Ear infection is the number one reason parents bring their child to the doctor. It can result in hearing loss, speech impairment, and learning difficulties.


Before the age of six, 90% of all children in America will have had at least one ear infection. Medical doctors treat children with this condition with antibiotics and sometimes surgery, which do not eradicate the root cause of the problem. Over two million ear tubes will be inserted in American children this year, the most common surgical procedure for children. Many children have ear tubes, which only last 6 -12 months, inserted in their tympanic membranes.

The primary function of the tube is to act like a drainage pipe, allowing the infection to drain out of the middle ear into the external ear. Without tubes, the infection can build, cause pain, and possibly destroy the three small hearing bones (incus, malleus, and stapes) in the middle ear. For this reason, doctors recommend surgery because a child could possibly lose his/her hearing with multiple ear infections. The tubes eventually fall out because the body rejects them as foreign objects. If the condition persists, further surgery maybe required.

For the natural correction of earaches, the Gillespie Approach focuses on four factors:

  1. Craniosacral Strain - The temporal bones will probably be out of alignment and restricted in their motion, causing a very short brain cycle of less than 6 seconds. The head will usually feel asymmetrical or lop-sided. Usually one temporal bone will be pushed in or medially (internally) rotated, and the other temporal bone will be pushed out or laterally (externally) rotated. Sometimes both temporal bones will feel like they are pushed in. The brain will usually feel very restricted around these positions, resulting in a very short brain cycle.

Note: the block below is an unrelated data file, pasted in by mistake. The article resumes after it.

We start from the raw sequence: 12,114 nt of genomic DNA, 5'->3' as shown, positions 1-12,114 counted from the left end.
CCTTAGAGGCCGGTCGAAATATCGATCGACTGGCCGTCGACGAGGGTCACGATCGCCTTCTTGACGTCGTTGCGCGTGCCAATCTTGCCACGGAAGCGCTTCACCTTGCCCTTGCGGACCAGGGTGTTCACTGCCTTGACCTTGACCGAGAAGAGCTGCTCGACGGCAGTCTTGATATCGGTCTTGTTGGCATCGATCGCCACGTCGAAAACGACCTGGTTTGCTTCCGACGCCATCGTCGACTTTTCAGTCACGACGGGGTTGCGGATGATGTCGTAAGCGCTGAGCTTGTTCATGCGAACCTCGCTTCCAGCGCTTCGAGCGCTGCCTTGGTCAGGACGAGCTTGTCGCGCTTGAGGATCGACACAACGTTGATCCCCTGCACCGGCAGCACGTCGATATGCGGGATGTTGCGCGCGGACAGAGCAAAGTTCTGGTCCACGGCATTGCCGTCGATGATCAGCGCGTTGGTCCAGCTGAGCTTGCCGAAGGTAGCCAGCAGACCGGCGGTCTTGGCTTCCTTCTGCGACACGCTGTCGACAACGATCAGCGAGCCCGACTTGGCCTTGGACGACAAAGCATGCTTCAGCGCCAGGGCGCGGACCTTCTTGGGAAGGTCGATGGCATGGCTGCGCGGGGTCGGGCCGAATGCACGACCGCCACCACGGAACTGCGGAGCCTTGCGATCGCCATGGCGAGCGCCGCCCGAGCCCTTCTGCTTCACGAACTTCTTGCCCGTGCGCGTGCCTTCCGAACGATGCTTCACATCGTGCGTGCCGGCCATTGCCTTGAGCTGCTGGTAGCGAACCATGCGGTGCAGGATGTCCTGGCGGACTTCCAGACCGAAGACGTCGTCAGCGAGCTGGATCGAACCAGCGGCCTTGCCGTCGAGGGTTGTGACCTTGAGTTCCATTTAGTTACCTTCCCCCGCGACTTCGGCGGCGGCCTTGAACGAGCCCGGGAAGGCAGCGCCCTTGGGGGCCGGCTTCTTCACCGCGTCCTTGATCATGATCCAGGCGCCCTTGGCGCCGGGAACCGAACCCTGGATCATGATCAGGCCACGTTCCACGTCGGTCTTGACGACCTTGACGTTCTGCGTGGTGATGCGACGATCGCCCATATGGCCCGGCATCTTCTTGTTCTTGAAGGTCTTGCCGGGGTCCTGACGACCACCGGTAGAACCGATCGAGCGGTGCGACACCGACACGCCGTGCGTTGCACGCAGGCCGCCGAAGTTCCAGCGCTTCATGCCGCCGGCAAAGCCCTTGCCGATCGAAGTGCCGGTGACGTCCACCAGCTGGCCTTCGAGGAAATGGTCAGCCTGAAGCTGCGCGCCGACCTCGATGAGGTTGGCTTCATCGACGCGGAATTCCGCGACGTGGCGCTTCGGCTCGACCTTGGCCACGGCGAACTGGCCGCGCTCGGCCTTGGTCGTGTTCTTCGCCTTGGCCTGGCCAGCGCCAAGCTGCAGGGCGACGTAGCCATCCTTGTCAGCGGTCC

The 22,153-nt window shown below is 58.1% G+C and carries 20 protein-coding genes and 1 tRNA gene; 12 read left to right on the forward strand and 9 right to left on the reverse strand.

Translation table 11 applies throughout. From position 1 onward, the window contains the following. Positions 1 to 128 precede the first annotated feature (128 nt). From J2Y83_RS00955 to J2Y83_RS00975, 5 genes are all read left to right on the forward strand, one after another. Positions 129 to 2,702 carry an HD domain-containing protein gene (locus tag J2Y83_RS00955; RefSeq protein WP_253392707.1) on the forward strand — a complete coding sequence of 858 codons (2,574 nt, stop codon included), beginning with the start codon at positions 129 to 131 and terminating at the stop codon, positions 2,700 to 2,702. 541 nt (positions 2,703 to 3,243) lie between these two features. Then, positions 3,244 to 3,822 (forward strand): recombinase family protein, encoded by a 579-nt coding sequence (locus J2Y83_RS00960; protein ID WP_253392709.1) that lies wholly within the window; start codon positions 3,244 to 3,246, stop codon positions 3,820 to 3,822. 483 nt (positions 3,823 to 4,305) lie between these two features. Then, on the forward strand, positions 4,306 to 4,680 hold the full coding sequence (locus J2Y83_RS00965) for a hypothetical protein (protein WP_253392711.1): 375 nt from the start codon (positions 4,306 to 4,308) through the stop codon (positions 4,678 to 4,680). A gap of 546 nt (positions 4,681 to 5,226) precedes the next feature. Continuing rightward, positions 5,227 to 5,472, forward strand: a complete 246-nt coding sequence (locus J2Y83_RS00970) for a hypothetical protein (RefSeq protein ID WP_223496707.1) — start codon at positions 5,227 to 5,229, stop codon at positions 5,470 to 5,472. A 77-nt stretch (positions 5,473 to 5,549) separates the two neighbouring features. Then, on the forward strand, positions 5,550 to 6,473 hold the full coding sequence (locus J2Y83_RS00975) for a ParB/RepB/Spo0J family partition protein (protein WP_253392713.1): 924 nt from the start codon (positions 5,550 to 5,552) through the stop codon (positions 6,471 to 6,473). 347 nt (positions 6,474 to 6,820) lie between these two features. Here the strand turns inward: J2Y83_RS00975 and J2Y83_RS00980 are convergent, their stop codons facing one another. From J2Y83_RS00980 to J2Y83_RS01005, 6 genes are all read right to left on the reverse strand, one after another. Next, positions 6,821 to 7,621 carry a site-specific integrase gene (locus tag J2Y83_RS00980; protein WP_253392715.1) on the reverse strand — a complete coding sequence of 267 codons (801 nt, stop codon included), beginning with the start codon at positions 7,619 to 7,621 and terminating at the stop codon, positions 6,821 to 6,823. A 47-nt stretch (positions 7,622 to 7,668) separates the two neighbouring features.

2. Fascial Strain - Fascial strain may start in the trunk of the body, traverse through the neck, and end in the temporal bones. The fascia can powerfully pull at a force of up to 2,000 pounds per square inch and create ear dysfunction.
  3. Tight Muscles - Tight muscles may also be pulling on the temporal bones. If these soft tissues are restricting the motion of the temporal bones, muscle therapy also needs to be instituted.
  4. Dietary Modifications - Similar to asthma, mucous-forming foods can clog the auditory (Eustachian) tube that connects the nasopharynx to the middle ear. This stagnation of fluid allows a breeding ground for bacteria to build up in the middle ear chamber causing infection and the earache. Children should avoid dairy products 100% (not cut back some!) for lasting results. In some cases the gluten in wheat may also be a factor.

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